Voluntarily as a part of the agreement signed last year by the Bush administration.
I think this is the first time I’ve mentioned Iraq at all for months. That in itself is quite amazing.
In 2006 most people were waiting for the Iraqi version of the last helicopter leaving the US embassy in Saigon. Now, we’re turning over the vast majority of the security work in Iraq to the Iraqis as the people of Iraq celebrate the handover.
Trust me – no one is anymore pleased to be heading out of the cities than US troops. And for the opponents of the war, it’s pretty hard to deny the success that has been built on the surge and the change in strategy implemented by the Bush administration.
In fact, Obama really hasn’t had to do a thing except accept the plan that administration left in place and execute it.
There’s always a “but”. But that doesn’t at all means everything is smooth sailing and unicorns and rainbows are now in Iraq’s future. Instead it means that for the most part, the Iraqi state is functional and at least minimally able to take care of its own security. It also will probably mean, in the absence of US military might, that some of the old players will again try their hand at fomenting violence in a bid to reestablish their agendas for Iraq.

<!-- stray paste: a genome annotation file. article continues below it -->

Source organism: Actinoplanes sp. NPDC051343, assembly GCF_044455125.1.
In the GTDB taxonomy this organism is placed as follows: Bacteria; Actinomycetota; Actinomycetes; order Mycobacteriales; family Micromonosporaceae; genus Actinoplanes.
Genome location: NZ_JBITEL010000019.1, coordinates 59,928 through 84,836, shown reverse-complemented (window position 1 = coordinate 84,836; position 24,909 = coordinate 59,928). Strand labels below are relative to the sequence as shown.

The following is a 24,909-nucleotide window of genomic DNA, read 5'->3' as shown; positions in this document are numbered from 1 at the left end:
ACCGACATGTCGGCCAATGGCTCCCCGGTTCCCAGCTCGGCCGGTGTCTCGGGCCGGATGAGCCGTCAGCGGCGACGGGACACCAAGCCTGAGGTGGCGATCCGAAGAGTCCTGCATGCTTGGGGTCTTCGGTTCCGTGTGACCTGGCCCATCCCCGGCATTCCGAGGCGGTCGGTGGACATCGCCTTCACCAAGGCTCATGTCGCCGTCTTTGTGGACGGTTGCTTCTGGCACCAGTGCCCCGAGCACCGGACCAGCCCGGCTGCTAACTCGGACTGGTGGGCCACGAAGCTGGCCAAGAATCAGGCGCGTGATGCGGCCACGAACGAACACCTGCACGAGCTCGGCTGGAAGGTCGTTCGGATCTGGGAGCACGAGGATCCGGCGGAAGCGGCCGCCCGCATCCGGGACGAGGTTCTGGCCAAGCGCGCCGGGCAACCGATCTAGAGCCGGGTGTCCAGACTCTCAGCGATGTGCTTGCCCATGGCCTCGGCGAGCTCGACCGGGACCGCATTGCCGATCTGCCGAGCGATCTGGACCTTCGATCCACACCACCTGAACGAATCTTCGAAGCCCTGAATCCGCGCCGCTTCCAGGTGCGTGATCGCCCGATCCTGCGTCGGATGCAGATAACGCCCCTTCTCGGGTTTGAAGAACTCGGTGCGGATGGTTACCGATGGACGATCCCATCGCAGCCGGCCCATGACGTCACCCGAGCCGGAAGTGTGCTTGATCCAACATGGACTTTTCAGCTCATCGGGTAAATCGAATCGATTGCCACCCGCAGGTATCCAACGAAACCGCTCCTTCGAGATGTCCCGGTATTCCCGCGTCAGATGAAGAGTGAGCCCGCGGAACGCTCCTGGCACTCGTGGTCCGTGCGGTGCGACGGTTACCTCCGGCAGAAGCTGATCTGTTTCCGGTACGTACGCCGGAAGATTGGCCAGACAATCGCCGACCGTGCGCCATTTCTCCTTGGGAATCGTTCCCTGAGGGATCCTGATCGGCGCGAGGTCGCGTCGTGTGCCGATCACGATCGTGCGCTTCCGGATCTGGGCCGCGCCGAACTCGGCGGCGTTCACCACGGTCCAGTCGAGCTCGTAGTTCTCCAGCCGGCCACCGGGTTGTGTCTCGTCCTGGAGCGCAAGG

This still remains a red letter day for Iraq, however. And it also is a red letter day for the region. The question is will they continue to make progress or will we see sectarianism and the violence that usually accompanies it reemerges as US troops withdraw.
There are going to be horrific acts of violence in Iraq for a while. That is just the nature of the beast as the last of the dead-enders do their thing. What we have to hope for is the progress to this date continues, Iraqis think of themselves as Iraqis first (and whatever religious sect or ethnic group second) and work toward a stable and democratic Iraq.
Everyone I’ve talked too who’ve been there since the surge, to include Michael Yon, are very encouraged by what they’ve seen and experienced.
Best of luck to the Iraqi people – it is pretty much now theirs to make or break. We’ll soon see how badly they want what they have.
Australian and acknowledged counter-insurgency expert David Kilcullen answering a question about the Iraqi surge in an interview with the Washington Post:
Our biggest problem during the surge was a hostile American Congress.
Of course the very same people in Congress who were the “biggest problem during the surge” are all about peace, love and getting along together now.